This video is about Le Corbusier.
Le Corbusier is the artists’ name for Charles-Edouard Jeanneret (1887-1965), born in Switzerland.
Le Corbusier is by far the most famous and according to many the most important architect and urban designer of the twentieth century. But he was also a painter, sculptor, photographer and textile designer. Although the oeuvre of Le Corbusier is well known to many, the last major retrospective was in 1987. In this exhibition the NAI is presenting his complete oeuvre in original material for the first time in history. While Rotterdam in this period will be in the grip of the third International Architecture Biennale Rotterdam on the theme of Power, the NAI will show more than 450 original drawings, models, paintings, tapestries, films, photographs, sculptures, items of furniture and interiors to demonstrate the strength and influence – in short, the Power – of Le Corbusier.
Le Corbusier wrote poems as well, some of which are at this exhibition; and wrote scripts for films, clips of which are also at the exhibition.
Though maybe ‘the most important architect and urban designer of the twentieth century’, Le Corbusier’s influence was often more indirect, through influence on others, than direct.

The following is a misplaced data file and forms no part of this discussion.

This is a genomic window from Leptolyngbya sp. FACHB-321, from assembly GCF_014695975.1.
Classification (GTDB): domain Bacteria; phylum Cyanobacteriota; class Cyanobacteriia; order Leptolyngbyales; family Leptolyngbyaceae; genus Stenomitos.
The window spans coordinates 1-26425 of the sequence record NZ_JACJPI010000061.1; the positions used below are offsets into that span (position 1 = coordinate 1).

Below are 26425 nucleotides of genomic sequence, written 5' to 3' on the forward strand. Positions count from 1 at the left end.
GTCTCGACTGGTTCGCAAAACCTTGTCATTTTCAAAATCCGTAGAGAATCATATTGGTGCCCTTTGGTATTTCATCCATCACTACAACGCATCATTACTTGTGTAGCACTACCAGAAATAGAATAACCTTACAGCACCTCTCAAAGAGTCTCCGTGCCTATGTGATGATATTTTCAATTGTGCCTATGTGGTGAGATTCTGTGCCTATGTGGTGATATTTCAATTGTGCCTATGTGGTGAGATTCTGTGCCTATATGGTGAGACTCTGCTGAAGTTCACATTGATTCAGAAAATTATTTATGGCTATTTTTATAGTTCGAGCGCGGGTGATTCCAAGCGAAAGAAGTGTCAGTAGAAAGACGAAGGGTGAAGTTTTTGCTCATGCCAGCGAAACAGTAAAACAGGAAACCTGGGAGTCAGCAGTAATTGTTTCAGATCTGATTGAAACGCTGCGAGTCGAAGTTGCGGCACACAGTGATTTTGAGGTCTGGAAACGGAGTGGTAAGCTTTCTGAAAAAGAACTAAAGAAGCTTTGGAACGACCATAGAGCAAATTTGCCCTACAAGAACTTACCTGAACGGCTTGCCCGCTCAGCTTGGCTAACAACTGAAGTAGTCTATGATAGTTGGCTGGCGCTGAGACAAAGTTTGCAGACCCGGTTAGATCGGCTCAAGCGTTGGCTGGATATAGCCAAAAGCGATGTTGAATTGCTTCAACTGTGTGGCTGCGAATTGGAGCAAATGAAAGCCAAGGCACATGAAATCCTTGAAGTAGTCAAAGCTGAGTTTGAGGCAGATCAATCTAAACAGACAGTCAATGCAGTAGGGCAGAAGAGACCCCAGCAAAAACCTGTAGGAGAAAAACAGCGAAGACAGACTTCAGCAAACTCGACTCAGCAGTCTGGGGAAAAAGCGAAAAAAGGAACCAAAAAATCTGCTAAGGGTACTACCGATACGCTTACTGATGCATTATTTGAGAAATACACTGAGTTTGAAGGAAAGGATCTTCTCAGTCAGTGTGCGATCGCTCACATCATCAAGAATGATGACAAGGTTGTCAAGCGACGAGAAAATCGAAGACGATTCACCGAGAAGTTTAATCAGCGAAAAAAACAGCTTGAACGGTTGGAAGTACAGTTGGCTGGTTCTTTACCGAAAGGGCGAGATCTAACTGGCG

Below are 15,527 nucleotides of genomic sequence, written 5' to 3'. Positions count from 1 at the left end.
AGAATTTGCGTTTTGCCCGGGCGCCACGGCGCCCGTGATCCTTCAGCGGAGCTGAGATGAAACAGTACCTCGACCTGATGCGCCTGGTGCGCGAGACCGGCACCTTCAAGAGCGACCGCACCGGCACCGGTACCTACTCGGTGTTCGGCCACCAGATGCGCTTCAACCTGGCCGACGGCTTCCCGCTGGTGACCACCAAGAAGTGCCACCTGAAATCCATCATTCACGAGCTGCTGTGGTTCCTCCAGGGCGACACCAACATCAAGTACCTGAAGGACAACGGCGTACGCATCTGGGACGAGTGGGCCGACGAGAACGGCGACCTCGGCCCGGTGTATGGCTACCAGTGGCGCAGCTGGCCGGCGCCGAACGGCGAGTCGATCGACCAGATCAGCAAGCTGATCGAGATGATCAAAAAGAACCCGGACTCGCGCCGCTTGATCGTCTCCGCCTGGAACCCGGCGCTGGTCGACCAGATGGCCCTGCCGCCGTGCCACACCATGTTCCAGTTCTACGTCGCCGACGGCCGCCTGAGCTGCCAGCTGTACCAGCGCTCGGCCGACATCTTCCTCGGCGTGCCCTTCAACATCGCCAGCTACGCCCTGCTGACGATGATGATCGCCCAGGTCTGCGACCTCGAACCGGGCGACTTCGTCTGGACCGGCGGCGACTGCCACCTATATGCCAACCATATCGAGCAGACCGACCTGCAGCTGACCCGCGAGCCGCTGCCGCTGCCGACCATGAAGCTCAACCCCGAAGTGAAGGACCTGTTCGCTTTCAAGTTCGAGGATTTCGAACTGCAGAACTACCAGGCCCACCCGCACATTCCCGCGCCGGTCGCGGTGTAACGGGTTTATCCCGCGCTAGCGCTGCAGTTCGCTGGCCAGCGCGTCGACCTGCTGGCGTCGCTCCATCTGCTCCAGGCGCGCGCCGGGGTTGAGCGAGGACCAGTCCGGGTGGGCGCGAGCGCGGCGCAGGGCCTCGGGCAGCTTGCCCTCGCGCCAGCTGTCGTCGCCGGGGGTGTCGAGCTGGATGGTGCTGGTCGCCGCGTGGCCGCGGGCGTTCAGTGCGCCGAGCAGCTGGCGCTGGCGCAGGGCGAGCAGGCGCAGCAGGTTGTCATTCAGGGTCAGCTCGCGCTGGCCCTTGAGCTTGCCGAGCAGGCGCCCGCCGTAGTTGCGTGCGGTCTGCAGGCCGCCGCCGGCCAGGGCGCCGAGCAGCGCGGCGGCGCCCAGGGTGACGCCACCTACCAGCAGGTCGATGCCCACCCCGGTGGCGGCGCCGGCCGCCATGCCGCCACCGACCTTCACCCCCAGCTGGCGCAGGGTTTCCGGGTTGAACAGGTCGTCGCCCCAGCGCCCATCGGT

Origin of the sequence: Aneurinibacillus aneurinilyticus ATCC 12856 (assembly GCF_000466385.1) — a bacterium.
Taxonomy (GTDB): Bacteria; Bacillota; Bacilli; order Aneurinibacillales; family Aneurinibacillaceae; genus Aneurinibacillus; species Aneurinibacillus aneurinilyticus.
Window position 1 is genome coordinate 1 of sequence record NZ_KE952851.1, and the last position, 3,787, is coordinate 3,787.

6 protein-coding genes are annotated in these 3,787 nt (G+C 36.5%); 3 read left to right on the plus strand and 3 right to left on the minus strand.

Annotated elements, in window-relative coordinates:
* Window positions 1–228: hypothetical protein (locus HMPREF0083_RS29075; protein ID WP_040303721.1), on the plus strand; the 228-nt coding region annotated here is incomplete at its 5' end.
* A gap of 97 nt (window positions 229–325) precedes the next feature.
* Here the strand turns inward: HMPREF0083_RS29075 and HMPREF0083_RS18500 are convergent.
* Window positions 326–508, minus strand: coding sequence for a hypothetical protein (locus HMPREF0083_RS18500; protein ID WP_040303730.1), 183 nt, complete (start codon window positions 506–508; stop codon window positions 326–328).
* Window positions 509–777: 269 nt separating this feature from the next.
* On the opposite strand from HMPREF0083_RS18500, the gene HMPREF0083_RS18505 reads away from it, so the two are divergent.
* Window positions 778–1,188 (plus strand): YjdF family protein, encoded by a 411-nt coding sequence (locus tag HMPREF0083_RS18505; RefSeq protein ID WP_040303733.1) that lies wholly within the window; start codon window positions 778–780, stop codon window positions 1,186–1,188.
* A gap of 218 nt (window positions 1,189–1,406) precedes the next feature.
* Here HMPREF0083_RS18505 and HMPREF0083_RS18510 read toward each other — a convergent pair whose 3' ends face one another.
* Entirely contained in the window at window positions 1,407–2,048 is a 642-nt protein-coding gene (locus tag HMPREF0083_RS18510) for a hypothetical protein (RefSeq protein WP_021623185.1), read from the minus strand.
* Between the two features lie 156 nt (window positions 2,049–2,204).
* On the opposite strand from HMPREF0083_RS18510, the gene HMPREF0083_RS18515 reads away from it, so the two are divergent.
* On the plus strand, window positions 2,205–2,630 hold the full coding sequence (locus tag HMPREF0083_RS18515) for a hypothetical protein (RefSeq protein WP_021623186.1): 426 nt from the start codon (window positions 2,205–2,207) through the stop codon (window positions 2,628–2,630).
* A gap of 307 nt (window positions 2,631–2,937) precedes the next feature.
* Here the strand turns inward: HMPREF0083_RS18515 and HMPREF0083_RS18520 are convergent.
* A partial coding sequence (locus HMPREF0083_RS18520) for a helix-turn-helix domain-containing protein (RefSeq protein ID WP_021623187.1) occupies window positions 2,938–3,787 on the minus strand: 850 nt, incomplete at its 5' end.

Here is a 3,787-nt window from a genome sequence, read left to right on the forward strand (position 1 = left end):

In the 1930s economical crisis and 1940s World War, those with economical and political power gave him few opportunities to build. Then, he spent most time at painting, sculpture, furniture designing, etc.
He preferred building complete cities, but basically got just one chance ever in his life to do that: Chandigarh, the new capital of the Indian part of Punjab.
Le Corbusier did not have very prominent views on the political and ideological contradictions of the twentieth century. He worked for the capitalists of Philips corporation and for Soviet Union communists; for Christian churches and non Christians; for colonialists in 1930s French Algeria and for anti colonialists in post 1947 independent India.
Originally, he had been influenced by British socialist architect and many other things, William Morris. One might say that, in one sense, that influence remained; in the sense of linking architecture with many other forms of art.
The exhibition deals with many aspects of Le Corbusier’s life and work. Including works by artists with connections to Le Corbusier, like Ferdinand Léger and Juan Gris. It was a pity that not all objects a the exhibition had explanations with them. And that the letters of the explanations were a bit small. Nevertheless, an interesting exhibition.
On my way back to Rotterdam Central Station, I saw the Egyptian goose near the water again. Close to sculptures there by well known sculptors, including Auguste Rodin.
From the train north of The Hague, a white stork in a meadow.
An interview with Richard Pare, co-author and photographer of The Lost Vanguard: Russian Modernist Architecture, 1922-1932: here.